These exercises should help you practice basic concepts of classes and objects in Python. You can expand on them or create additional exercises as you progress in your learning journey.

Python classes and objects exercises for beginners: Stage 2:

Learning Python classes and objects is an essential concept for beginners in Python programming. Here are some exercises to help you practice and reinforce your understanding of classes and objects:

Exercise 1: Creating a Class Create a Python class called Person. This class should have the following attributes: name, age, and country. Implement a constructor to initialize these attributes and a method introduce that prints a message introducing the person, such as “Hi, I’m [name], [age] years old from [country].”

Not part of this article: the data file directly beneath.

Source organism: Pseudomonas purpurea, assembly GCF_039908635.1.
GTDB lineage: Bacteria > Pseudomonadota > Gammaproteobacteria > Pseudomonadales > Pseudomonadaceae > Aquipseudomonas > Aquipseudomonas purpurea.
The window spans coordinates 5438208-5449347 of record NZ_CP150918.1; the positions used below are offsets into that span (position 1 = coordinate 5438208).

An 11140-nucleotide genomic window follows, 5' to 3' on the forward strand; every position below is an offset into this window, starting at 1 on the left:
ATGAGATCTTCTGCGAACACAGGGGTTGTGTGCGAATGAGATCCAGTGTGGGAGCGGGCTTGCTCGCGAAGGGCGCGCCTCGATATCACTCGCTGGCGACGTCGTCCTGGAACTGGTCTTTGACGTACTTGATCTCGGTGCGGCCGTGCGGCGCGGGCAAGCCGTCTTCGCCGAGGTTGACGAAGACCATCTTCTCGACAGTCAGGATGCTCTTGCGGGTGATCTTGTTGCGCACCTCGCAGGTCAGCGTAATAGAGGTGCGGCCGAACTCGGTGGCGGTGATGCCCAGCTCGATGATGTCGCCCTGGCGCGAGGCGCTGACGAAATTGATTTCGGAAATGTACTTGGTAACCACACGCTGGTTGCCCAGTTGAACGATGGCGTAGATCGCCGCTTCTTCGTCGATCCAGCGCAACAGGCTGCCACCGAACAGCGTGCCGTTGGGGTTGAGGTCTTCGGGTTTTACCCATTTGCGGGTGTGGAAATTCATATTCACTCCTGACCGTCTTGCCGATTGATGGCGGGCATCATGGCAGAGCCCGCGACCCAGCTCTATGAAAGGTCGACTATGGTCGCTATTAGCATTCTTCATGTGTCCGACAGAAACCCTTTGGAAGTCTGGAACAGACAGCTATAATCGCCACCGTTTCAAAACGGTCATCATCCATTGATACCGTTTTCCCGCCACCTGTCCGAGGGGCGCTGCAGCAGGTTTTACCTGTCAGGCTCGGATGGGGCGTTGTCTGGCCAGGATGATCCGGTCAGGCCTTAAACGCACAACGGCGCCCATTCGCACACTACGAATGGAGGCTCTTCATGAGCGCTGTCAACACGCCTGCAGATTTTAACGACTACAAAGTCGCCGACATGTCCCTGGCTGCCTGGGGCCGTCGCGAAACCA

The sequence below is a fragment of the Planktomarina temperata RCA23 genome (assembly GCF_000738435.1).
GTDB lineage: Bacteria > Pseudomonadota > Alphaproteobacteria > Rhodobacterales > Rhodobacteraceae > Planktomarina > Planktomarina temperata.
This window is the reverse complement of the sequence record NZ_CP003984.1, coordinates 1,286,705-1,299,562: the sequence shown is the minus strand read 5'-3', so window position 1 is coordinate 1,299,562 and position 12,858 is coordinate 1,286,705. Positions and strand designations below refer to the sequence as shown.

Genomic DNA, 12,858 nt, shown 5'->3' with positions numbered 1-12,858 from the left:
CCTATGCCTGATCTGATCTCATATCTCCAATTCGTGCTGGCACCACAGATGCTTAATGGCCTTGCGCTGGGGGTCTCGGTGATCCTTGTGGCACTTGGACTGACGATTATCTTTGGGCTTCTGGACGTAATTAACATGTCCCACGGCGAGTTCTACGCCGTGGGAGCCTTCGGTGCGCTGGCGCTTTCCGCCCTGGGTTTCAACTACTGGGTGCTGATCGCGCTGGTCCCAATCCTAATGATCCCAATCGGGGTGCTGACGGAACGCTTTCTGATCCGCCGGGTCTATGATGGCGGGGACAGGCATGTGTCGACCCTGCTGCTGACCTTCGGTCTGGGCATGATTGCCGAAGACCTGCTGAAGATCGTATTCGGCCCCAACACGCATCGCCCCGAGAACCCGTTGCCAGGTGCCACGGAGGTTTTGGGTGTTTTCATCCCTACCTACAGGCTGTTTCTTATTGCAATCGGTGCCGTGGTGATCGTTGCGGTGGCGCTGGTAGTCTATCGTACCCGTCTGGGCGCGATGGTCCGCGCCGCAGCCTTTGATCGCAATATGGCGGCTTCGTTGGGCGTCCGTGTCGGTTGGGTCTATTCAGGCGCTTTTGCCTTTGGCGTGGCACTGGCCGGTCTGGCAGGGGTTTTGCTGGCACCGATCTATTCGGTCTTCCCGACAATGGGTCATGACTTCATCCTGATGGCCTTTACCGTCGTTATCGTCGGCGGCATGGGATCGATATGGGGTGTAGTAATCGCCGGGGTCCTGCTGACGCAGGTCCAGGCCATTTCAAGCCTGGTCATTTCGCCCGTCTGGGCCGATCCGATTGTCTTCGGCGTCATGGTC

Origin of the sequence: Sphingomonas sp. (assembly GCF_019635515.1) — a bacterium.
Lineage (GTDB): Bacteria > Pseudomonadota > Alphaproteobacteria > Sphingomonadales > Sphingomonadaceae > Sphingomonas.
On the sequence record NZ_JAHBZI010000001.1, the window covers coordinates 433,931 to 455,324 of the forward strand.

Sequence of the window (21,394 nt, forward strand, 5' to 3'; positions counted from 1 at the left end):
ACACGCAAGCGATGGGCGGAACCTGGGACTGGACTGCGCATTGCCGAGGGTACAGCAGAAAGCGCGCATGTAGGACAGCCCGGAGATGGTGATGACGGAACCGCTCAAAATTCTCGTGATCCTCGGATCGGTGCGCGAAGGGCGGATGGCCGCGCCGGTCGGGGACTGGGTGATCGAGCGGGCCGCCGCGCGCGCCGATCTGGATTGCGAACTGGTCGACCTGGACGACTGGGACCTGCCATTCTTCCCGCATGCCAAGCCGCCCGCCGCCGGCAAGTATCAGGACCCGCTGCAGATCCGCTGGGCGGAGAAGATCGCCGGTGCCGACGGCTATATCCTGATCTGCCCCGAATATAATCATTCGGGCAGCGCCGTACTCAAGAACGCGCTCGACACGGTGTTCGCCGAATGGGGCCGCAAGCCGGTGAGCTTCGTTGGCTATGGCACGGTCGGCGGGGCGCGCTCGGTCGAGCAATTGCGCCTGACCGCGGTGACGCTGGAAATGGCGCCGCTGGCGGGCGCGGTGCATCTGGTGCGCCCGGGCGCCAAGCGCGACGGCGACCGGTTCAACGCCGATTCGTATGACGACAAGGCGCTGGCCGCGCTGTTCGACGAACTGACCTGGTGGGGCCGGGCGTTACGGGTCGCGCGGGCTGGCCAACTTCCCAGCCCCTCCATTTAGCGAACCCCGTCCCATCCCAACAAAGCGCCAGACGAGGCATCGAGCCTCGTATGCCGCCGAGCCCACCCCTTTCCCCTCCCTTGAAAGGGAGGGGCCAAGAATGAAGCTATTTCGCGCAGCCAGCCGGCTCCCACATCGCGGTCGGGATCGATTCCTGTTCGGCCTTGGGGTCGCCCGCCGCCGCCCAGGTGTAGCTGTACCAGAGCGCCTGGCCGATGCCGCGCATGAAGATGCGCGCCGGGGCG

Exercise 2: Adding Methods Expand the Person class from the previous exercise. Add a method called birthday that increments the person’s age by 1 when called.

Exercise 3: Working with Multiple Objects Create two instances of the Person class with different information and use the introduce method to introduce both people.

Exercise 4: Class Variables Add a class variable called total_people to the Person class to keep track of the total number of people created. Update the constructor to increment this variable by 1 every time a new person is created.

Exercise 5: Inheritance Create a new class called Student that inherits from the Person class. The Student class should have an additional attribute called student_id. Add a method to the Student class to display the student’s ID.

Exercise 6: Method Overriding Override the introduce method in the Student class to include the student’s ID in the introduction message.